Alice Paul: The Suffragist
Clip: Season 29 Episode 8 | 1m 46s
When the United States entered the Great War in 1917, all Americans were expected to get in line to support the war efforts at home and abroad. But suffragist Alice Paul would not comply. Paul and her National Woman’s Party refused to put their campaign for suffrage on hold, publicly calling out the hypocrisy of President Woodrow Wilson’s desire to make the world “safe for democracy."
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How could President Wilson call for democracy abroad while suppressing it at home?
As the war ends, America is forever transformed by the violent and bloody conflict.
How a race-car driver came to be one of the most famous fighters of the Great War.
As patriotism sweeps the nation, the country assembles its first mass conscripted army.
American neutrality erodes as Wilson declares “the world must be made safe for democracy.”
Private Ralph John’s training for the Great War was two days’ practice with a rifle.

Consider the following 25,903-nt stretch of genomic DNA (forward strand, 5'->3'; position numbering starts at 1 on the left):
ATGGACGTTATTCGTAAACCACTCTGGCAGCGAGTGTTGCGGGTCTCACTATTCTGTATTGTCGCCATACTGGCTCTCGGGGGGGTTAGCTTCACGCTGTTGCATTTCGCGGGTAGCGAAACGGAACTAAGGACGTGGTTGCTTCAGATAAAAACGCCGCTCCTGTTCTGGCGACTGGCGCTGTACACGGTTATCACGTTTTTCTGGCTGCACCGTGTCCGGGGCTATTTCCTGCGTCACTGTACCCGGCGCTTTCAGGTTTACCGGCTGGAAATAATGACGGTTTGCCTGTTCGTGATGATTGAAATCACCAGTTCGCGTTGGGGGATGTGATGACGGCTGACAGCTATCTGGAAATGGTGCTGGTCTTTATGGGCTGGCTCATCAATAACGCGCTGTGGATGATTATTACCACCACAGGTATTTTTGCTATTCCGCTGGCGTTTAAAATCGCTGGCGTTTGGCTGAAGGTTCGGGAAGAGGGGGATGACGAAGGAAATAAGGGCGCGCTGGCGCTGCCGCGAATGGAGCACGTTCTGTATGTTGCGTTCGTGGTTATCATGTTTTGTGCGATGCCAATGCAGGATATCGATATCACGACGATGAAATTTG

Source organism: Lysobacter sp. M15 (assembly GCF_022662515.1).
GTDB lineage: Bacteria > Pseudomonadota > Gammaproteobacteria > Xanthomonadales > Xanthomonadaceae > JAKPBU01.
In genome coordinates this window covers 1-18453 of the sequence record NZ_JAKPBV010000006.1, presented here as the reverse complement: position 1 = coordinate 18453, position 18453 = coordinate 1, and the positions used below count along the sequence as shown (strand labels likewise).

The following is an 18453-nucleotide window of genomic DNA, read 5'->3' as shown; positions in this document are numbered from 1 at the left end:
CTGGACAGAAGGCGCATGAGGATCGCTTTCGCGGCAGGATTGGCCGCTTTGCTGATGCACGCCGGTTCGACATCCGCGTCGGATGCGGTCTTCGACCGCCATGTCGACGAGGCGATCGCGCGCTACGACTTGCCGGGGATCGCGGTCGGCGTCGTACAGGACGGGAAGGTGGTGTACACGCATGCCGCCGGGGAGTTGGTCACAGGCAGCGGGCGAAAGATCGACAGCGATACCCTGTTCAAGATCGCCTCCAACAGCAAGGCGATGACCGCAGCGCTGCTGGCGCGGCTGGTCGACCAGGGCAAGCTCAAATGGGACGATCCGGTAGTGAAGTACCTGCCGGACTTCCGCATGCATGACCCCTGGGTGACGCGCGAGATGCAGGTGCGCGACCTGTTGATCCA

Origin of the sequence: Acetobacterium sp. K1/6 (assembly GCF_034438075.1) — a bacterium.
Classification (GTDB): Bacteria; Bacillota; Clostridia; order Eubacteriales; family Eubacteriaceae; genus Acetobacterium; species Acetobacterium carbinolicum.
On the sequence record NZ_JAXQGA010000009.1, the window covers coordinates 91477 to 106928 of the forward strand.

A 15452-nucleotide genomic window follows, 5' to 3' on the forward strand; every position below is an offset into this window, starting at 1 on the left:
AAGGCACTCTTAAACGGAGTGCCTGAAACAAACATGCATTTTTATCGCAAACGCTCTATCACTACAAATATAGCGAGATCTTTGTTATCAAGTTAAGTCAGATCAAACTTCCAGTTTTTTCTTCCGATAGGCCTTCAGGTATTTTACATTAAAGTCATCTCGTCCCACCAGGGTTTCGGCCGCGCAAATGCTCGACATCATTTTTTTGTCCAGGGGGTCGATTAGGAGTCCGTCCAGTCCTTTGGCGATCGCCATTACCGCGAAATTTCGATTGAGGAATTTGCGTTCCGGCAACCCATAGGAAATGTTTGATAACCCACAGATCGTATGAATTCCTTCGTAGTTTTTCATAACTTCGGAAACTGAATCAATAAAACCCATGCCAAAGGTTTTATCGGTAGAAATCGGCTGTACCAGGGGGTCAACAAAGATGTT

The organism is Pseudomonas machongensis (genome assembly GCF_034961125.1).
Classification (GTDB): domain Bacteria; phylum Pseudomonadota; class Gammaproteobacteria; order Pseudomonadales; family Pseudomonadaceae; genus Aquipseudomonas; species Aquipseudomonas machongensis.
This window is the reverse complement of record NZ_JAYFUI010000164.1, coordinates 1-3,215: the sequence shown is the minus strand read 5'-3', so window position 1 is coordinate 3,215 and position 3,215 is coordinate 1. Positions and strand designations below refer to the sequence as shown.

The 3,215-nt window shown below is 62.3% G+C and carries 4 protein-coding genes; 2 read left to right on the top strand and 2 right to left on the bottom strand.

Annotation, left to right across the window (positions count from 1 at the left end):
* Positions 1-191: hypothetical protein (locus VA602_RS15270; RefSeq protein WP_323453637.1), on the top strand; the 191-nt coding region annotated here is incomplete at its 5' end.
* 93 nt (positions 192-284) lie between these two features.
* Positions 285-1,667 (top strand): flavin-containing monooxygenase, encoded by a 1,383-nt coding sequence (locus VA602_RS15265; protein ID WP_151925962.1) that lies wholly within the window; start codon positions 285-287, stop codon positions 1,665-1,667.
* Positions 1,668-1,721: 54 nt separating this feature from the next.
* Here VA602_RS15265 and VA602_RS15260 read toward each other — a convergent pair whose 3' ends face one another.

An American who escaped the racism of Georgia, and fought on the battlefields of France.
For Woodrow Wilson, the Great War was a chance for America to become a global citizen.
After more than two years, thousands of American soldiers boarded ships bound for France.
The climactic struggle and ensuing peace that forever changed a president and a nation.
Follow America’s entry into the conflict.
Explore America’s tortured, nearly three-year journey to war.
An inside look at the making of The Great War, premiering April 10 at 9/8c.
American Experience Executive Producer Mark Samels discusses the film and why we made it.
How WWI transformed America through those whose participation has largely been forgotten.
How WW1 to “make the world safe for democracy”—altered America’s place in the world.
Corporate sponsorship for American Experience is provided by Liberty Mutual Insurance and Consumer Cellular. Major funding by the Alfred P. Sloan Foundation.